Open Enrollment Brings New Employee Perks (for a Price)

The pandemic and an increasingly diverse workforce have led to more benefits options for workers.

Business people back to work after pandemic sitting at desk with protection guard between them
(Image credit: Getty Images)

When employees sign up for open enrollment this fall, many will see an expanded menu of benefits, ranging from pet insurance to legal services. A survey by consulting firm Willis Towers Watson found that 94% of employers believe that voluntary benefits—which typically aren’t subsidized but are offered to workers at a group rate discount—are important to their employees, up from 36% in 2018.

Lydia Jilek, senior director of voluntary benefits solutions at Willis Towers Watson, says the pandemic and an increasingly diverse workforce have accelerated calls for benefits that meet employees’ differing needs. And faced with a labor shortage, employers are feeling pressure to offer benefits that will attract and retain employees.

Voluntary benefits appeal to employers because “they’re able to give their employees significantly more choice than they may have otherwise had, but there is a limited out-of-pocket cost,” Jilek says.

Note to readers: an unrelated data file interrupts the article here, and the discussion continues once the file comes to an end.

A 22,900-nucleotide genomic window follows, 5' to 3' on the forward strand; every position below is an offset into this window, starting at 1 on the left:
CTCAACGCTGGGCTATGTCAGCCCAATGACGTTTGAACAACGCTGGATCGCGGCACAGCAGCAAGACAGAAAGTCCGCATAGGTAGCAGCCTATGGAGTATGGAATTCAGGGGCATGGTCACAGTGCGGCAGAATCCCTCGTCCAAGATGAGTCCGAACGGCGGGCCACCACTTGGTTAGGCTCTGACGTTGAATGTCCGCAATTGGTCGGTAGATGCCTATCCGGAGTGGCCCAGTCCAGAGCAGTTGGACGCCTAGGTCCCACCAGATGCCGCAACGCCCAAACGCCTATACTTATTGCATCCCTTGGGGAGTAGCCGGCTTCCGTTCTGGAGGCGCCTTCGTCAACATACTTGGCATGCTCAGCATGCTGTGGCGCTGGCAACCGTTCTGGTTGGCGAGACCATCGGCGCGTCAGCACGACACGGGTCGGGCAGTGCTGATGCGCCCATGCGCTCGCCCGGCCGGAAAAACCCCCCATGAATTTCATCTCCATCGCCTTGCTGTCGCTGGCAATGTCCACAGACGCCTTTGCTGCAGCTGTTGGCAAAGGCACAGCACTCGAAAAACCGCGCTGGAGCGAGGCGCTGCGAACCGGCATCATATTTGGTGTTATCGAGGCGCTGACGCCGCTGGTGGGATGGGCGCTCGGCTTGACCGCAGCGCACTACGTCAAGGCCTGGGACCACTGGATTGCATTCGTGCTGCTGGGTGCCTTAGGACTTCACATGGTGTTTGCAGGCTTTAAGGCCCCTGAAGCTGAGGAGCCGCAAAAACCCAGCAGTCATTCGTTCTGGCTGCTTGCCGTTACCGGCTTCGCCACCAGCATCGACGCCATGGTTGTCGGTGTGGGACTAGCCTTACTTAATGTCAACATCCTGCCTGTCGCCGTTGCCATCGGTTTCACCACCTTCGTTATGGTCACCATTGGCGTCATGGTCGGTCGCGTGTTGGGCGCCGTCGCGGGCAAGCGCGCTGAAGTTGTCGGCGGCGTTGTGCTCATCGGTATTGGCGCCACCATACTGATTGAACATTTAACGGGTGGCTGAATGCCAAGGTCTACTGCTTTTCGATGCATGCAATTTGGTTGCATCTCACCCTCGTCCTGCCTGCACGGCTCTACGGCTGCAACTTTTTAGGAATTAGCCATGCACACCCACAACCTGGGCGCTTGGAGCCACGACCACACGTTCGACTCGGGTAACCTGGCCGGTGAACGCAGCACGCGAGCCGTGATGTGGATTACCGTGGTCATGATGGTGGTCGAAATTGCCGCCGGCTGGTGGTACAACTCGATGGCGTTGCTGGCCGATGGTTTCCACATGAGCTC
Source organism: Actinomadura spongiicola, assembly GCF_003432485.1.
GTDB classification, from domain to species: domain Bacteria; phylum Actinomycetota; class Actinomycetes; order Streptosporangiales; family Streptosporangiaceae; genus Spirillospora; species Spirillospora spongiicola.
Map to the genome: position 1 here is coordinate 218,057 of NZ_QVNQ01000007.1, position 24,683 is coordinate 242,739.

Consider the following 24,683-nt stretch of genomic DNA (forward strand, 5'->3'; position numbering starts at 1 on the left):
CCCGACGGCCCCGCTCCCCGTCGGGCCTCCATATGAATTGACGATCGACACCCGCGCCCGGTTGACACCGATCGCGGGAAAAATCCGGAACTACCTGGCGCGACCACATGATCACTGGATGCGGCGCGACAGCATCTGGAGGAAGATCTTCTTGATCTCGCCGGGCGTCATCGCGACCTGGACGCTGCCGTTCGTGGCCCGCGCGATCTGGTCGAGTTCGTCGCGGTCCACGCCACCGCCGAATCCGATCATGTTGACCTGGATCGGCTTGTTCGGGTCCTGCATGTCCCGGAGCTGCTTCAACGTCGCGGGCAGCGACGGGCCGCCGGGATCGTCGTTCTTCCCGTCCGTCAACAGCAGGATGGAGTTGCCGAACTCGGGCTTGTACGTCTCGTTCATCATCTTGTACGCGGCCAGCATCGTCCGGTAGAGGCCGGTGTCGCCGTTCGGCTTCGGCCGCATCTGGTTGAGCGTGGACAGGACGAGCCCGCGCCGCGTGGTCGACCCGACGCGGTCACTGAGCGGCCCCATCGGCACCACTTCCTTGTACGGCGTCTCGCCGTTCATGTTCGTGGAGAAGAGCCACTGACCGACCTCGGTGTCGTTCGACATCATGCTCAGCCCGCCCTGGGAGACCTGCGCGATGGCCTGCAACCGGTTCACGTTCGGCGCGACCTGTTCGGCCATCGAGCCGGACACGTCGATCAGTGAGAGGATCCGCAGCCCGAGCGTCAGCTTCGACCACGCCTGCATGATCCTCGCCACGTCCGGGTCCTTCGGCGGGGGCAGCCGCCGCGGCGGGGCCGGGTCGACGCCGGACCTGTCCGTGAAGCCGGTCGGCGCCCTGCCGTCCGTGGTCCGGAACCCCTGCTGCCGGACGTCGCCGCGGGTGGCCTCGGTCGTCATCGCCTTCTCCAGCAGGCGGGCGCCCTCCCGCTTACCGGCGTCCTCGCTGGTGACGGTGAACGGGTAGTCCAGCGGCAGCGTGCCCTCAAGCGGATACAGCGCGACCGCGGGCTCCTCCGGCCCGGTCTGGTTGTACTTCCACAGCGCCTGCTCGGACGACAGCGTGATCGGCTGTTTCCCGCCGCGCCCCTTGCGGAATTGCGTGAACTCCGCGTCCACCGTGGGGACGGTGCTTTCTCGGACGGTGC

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Among the fastest-growing voluntary benefits are those that protect workers against criminals seeking to steal their personal information, Jilek says. Driven by a rise in unemployment fraud, 78% of employers surveyed will offer identity theft protection by 2022, up from 53% currently offering the benefit. Other high-growth offerings include pet insurance, legal benefits and critical illness coverage, which provides supplemental health insurance following, for example, a heart attack or cancer diagnosis.

Michael Korsh
Intern, Kiplinger’s Personal Finance

Korsh is a recent graduate and incoming graduate student at Northwestern University’s Medill School of Journalism. He majored in journalism with a minor in psychology, and his graduate degree will be in the Medill Investigative Lab specialization of the MS in journalism program. He has previously interned for Injustice Watch, the Medill Investigative Lab and Moment Magazine, and he served as the print managing editor of North by Northwestern student newsmagazine. Korsh became a Kiplinger intern through the American Society of Magazine Editors Internship Program.